Even with the polymetal grooves, the MOD 90 has a whole bunch of thick metal behind the face, significantly so when compared to the MOD 30. The MOD 30 gives you a soft pop from distance, the softness created by the large cavity behind the sweet spot. The MOD 90 has no such cavity, and it’s sound and feel from distance reminds me more the impact feel of a well struck iron than a putter. Go try this out on your own. You will be amazed.
Nike could have easily marketed this line without ever calling attention to the fact that these are all based upon classic putter designs. Golfers are used to seeing companies covertly borrow successful designs and ideas. Examples of this abound.
Instead, Nike has overtly stated that these are classic designs that we are modernizing them, i.e. making them better. It’s a bold move that will bring much more scrutiny to the line than if they had called the putters something else. Having spent some time with these putters, I think that the boldness of Nike’s marketing may be a masterstroke. But it could be a risky venture.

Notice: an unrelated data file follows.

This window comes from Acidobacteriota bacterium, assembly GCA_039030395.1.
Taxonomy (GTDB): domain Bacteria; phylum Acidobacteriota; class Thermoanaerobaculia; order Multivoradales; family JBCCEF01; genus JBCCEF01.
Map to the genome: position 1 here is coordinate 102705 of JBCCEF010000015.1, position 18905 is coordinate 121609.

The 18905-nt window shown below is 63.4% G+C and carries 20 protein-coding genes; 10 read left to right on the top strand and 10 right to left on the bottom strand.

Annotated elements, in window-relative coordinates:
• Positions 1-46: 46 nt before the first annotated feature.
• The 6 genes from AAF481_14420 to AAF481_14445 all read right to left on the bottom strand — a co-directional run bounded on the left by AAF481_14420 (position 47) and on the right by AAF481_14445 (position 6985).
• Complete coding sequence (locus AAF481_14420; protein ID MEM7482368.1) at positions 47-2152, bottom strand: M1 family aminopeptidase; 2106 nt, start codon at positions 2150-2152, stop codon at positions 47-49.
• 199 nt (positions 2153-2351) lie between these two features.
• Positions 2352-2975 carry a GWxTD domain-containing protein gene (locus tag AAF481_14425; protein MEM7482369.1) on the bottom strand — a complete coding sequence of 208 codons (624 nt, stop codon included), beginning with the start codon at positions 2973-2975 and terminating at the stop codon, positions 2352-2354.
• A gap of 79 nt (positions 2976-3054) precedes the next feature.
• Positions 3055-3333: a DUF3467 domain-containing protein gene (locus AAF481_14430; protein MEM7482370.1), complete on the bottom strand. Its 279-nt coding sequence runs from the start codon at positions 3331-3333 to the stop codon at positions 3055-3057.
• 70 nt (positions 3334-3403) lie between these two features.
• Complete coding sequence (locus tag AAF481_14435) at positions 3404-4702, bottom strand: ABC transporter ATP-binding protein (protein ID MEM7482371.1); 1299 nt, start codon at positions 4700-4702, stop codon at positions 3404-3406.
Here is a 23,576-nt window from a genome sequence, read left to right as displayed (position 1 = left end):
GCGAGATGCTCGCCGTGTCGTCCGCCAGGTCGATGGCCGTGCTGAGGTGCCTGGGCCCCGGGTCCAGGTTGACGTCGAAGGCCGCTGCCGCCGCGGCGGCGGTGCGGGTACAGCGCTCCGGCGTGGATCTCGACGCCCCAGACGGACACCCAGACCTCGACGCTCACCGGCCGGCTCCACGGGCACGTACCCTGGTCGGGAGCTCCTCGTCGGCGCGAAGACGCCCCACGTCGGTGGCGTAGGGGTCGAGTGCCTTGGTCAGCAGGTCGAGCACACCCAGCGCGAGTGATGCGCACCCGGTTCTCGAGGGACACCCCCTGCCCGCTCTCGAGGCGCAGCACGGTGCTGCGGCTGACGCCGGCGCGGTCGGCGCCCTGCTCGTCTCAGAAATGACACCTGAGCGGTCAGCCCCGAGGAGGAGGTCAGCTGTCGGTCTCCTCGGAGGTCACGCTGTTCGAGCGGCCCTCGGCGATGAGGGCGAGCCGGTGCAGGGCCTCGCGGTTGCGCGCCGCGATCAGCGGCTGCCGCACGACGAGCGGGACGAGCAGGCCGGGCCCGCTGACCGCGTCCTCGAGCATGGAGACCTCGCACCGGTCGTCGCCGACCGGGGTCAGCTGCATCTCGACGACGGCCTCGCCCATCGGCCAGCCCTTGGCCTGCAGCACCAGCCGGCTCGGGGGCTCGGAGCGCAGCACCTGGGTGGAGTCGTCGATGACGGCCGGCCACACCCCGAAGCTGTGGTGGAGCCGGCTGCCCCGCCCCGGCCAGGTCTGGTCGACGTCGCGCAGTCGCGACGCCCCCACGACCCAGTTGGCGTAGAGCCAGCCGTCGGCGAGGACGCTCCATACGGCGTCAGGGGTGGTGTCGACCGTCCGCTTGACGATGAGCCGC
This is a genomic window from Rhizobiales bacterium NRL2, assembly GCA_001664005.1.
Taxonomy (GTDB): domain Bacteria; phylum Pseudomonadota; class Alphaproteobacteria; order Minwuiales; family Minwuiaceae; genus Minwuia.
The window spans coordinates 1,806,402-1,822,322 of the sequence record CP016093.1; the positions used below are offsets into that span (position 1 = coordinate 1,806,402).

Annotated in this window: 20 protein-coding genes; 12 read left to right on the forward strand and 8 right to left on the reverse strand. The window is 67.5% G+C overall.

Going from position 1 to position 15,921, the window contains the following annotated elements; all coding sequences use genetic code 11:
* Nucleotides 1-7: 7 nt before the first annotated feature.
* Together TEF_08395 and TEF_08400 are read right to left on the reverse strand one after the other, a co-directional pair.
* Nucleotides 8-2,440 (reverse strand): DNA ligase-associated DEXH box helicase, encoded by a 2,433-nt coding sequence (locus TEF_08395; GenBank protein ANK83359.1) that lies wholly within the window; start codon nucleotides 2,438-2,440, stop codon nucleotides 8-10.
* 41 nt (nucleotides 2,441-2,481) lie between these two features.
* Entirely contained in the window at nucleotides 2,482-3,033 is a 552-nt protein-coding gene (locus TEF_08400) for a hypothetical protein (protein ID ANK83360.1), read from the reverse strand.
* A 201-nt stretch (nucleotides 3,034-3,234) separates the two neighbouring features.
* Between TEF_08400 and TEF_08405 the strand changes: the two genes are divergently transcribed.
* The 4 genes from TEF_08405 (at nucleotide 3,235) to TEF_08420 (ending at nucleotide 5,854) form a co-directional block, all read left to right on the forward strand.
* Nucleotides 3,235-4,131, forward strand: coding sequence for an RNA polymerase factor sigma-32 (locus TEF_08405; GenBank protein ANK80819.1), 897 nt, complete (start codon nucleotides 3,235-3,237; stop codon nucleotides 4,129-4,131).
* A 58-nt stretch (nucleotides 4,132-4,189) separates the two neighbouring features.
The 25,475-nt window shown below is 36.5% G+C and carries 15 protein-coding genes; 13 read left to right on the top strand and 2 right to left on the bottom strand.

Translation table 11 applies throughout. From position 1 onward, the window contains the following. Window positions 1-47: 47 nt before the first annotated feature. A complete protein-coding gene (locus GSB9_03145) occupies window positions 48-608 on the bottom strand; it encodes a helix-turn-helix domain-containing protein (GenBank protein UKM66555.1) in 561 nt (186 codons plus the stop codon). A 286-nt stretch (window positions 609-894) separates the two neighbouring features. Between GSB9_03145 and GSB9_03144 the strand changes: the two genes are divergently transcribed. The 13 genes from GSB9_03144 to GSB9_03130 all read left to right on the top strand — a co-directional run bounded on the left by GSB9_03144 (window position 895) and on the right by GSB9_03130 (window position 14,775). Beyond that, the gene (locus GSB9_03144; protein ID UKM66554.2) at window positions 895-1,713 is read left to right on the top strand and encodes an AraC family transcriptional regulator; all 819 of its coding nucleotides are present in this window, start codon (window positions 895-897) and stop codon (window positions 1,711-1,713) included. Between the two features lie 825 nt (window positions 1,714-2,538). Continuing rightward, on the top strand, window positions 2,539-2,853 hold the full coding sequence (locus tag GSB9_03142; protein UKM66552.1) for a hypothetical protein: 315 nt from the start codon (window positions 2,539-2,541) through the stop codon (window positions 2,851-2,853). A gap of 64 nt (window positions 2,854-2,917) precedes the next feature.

Many of us remember the ultimate vice presidential debate burn when Lloyd Bentsen said to Dan Quayle “Senator, you’re no Jack Kennedy”. The key there was that Quayle, of course, was no Kennedy, and his previous suggestion that they were similar was insane. Nike has opened themselves to similar criticism by calling these Modern Classics, but this will not bite them like it did Quayle. What if Dan Quayle actually had been like JFK? In that case, comparing himself to that classic statesman would have been a political masterstroke rather than mistake.
Nike Golf is no Dan Quayle. They knew what they were doing by calling these putters Modern Classics. Golfers and other putter companies should be very aware of what Nike is bringing to market in 2014. I don’t know if these will be the new benchmarks for the classic designs, but I do know that the Nike Method Modern Classics are damn fine putters.